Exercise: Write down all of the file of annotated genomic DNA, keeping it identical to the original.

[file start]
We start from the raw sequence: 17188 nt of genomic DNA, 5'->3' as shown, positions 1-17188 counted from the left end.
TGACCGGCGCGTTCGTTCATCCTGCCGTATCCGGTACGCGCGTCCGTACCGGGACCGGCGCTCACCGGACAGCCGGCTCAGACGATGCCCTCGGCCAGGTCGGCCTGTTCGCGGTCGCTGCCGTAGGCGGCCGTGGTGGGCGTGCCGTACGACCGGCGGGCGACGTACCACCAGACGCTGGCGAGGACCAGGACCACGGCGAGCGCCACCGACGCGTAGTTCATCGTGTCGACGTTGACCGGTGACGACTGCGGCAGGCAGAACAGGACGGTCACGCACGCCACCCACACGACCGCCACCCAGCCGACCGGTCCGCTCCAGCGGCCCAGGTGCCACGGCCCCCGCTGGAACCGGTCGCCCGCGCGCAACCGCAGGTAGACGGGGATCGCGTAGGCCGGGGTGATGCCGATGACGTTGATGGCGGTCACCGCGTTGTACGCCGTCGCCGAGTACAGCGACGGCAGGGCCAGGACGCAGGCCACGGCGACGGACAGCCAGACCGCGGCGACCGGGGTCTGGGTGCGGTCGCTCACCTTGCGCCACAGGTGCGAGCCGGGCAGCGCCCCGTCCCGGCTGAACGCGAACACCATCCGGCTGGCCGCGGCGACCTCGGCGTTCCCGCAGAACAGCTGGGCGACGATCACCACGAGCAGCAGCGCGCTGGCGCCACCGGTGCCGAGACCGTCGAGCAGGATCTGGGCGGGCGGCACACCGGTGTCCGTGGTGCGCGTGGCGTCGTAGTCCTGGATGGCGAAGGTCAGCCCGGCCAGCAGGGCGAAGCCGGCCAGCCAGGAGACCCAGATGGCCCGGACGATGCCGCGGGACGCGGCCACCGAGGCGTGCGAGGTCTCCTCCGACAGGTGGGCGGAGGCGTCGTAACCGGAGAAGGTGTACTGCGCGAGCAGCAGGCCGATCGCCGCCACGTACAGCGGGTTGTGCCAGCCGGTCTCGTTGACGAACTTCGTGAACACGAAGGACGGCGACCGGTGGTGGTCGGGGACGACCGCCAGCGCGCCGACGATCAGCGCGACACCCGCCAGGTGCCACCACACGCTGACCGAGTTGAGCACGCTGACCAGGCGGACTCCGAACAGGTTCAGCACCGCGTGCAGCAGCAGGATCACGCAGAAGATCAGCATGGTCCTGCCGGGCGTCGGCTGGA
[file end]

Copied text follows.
We start from the raw sequence: 17188 nt of genomic DNA, 5'->3' as shown, positions 1-17188 counted from the left end.
TGACCGGCGCGTTCGTTCATCCTGCCGTATCCGGTACGCGCGTCCGTACCGGGACCGGCGCTCACCGGACAGCCGGCTCAGACGATGCCCTCGGCCAGGTCGGCCTGTTCGCGGTCGCTGCCGTAGGCGGCCGTGGTGGGCGTGCCGTACGACCGGCGGGCGACGTACCACCAGACGCTGGCGAGGACCAGGACCACGGCGAGCGCCACCGACGCGTAGTTCATCGTGTCGACGTTGACCGGTGACGACTGCGGCAGGCAGAACAGGACGGTCACGCACGCCACCCACACGACCGCCACCCAGCCGACCGGTCCGCTCCAGCGGCCCAGGTGCCACGGCCCCCGCTGGAACCGGTCGCCCGCGCGCAACCGCAGGTAGACGGGGATCGCGTAGGCCGGGGTGATGCCGATGACGTTGATGGCGGTCACCGCGTTGTACGCCGTCGCCGAGTACAGCGACGGCAGGGCCAGGACGCAGGCCACGGCGACGGACAGCCAGACCGCGGCGACCGGGGTCTGGGTGCGGTCGCTCACCTTGCGCCACAGGTGCGAGCCGGGCAGCGCCCCGTCCCGGCTGAACGCGAACACCATCCGGCTGGCCGCGGCGACCTCGGCGTTCCCGCAGAACAGCTGGGCGACGATCACCACGAGCAGCAGCGCGCTGGCGCCACCGGTGCCGAGACCGTCGAGCAGGATCTGGGCGGGCGGCACACCGGTGTCCGTGGTGCGCGTGGCGTCGTAGTCCTGGATGGCGAAGGTCAGCCCGGCCAGCAGGGCGAAGCCGGCCAGCCAGGAGACCCAGATGGCCCGGACGATGCCGCGGGACGCGGCCACCGAGGCGTGCGAGGTCTCCTCCGACAGGTGGGCGGAGGCGTCGTAACCGGAGAAGGTGTACTGCGCGAGCAGCAGGCCGATCGCCGCCACGTACAGCGGGTTGTGCCAGCCGGTCTCGTTGACGAACTTCGTGAACACGAAGGACGGCGACCGGTGGTGGTCGGGGACGACCGCCAGCGCGCCGACGATCAGCGCGACACCCGCCAGGTGCCACCACACGCTGACCGAGTTGAGCACGCTGACCAGGCGGACTCCGAACAGGTTCAGCACCGCGTGCAGCAGCAGGATCACGCAGAAGATCAGCATGGTCCTGCCGGGCGTCGGCTGGA